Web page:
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Rodolfo Llinas on Consciousness

Continuing on the theme of the last two entries on insect consciousness and bird intelligence, we'll work our way, via the octopus, towards the human brain (and the particular relevance of this topic to meditation.) Rodolfo Llinas, a "founding father of modern brain science," is the author of the fascinating book "I of the Vortex," which offers a compelling argument about the evolution of thought and the mind.

In examining the question of consciousness, Llinas addresses the question of whether animals and other creatures experience subjectivity, or whether they are simply automatons:

I shall use the term qualia to denote subjective experience of any type generated by the nervous system, be it pain, the color green, or the specific timbre of a musical note. This issue has been discussed at great length from a philosophical point of view.

Llinas notes a common scientific perception that:

...while being the basis for consciousness, qualia appeared in only the highest life forms, suggesting that qualia represent a recently evolved central function that is present in only the more advanced brains. This view relegates the more lowly animals, for example ants, to a realm characterized by the absence of subjective experiences of any kind.

Llinas disagrees:

To me, these views lack a proper evolutionary perspective.... What is not often understood is how deeply related qualia truly are to the evolutionary, functional structure of the brain.


He goes on to discuss the intelligence of octopi:

I must tell you one of the most alarming experiences I've had in pondering brain function.... that the octopus is capable of truly extraordinary feats of intelligence. I have read of experiments in octopus by J.Z. Young, where these invertebrates have solved problems as complicated as opening a jar to remove a crab kept inside. Operating with nothing but the visual image and olfactory clues indicating the presence of the crab inside and the tactile manipulation of the jar, the creature finally found that the top could be opened by applying force. And after having done so, when presented again with the same problem, the animal was immediately capable of opening the top and fetching the crab out. Astoundingly, this event could be learned with a single trial. More to the point, however, and most remarkable is the report that octopi may learn from observing other octopi at work. The alarming fact here is that the organization of the nervous system of this animal is totally different from the organization we have learned is capable of supporting this type of activity in the vertebrate brain.... there may well be a large number of possible architectures that could provide the basis of what we consider necessary for cognition and qualia.... the simplest assumption from what we see is that their behavior supports subjectivity.... the onus of proof lies with those who believe that these animals are devoid of qualia.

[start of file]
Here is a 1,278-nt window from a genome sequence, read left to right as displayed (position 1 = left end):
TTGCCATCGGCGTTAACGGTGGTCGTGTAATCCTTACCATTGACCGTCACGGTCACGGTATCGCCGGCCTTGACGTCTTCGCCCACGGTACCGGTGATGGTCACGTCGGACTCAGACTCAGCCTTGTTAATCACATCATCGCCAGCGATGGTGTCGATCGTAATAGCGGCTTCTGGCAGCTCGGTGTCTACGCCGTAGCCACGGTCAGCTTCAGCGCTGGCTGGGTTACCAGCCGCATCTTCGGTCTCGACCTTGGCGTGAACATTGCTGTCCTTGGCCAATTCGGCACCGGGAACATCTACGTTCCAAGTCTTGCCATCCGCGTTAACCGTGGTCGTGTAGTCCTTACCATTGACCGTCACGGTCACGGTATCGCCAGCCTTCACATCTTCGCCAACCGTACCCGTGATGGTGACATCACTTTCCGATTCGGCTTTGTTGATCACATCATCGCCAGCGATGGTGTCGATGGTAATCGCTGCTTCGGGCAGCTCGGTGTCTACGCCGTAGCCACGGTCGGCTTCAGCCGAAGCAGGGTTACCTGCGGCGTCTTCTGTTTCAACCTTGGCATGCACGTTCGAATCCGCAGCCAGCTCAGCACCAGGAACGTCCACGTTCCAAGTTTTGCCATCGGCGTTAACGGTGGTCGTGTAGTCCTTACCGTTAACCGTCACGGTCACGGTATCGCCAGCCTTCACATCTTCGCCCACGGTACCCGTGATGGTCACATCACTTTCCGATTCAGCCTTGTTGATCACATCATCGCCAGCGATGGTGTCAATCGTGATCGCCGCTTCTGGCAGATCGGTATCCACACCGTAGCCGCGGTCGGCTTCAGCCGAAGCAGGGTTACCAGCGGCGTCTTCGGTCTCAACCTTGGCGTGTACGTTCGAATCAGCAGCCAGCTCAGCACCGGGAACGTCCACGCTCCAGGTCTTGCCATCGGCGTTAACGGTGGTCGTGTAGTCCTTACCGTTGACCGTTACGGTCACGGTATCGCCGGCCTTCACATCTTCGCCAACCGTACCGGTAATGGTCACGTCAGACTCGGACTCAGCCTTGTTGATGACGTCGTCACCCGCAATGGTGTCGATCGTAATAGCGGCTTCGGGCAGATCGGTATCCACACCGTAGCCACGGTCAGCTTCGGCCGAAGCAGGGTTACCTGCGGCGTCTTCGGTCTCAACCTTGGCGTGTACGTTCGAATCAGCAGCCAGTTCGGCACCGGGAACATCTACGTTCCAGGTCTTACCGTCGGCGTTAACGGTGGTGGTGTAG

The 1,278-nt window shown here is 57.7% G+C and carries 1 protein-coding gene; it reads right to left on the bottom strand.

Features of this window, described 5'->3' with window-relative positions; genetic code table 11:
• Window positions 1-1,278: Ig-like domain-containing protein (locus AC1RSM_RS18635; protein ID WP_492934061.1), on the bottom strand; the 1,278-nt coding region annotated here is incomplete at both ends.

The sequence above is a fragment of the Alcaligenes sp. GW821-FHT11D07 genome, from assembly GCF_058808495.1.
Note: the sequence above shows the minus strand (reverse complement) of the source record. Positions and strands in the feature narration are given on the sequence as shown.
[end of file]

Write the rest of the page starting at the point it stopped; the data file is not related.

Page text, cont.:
These observations on "possible architectures for cognition," echo the recent reevaluation of the bird brain, and its non-mammalian stucture for intelligence.

Llinas continues:

Given our knowledge today, we seem to have come as close as we can to understanding qualia [subjective experience]. Those who reject the reduction of qualia to the electrical activity and geometry of neuronal circuits, perhaps do so because they lack any understanding of functional geometries; qualia are not some mysterious events that, "residing between," manage miraculously to change the nature of electrical activity into "feelings." After all... qualia are soluble in local anesthetics. Here the ghost in the machine is responsive to surgery or even a whack on the head. Since when are transcendent properties so fragile and close to the biological process? Parsimony and serious science clearly indicate that "the bridge," "the mysterious transformation" of electrochemical events into sensations is an empty set. It does not exist: neuronal activity and sensation are one and the same event.

Llinas concludes that, "For all intents and purposes, the question of qualia or feelings is the question of conscious experience." Our common approach when considering consciousness is to imagine it hierarchically as a special province of the human brain. We may allow that other creatures have varying, albeit lesser forms of experience, but nothing that compares to the rich, language-infused complexity of the human mind. But such judgments are merely a reflection of our capacity to analyze, compare, and elevate the primacy of our own experience. Llinas suggests that consciousness, or subjective experience, is not an exclusively human capacity, but stems from neural activity itself.

February 8, 2005 | Science | Permalink



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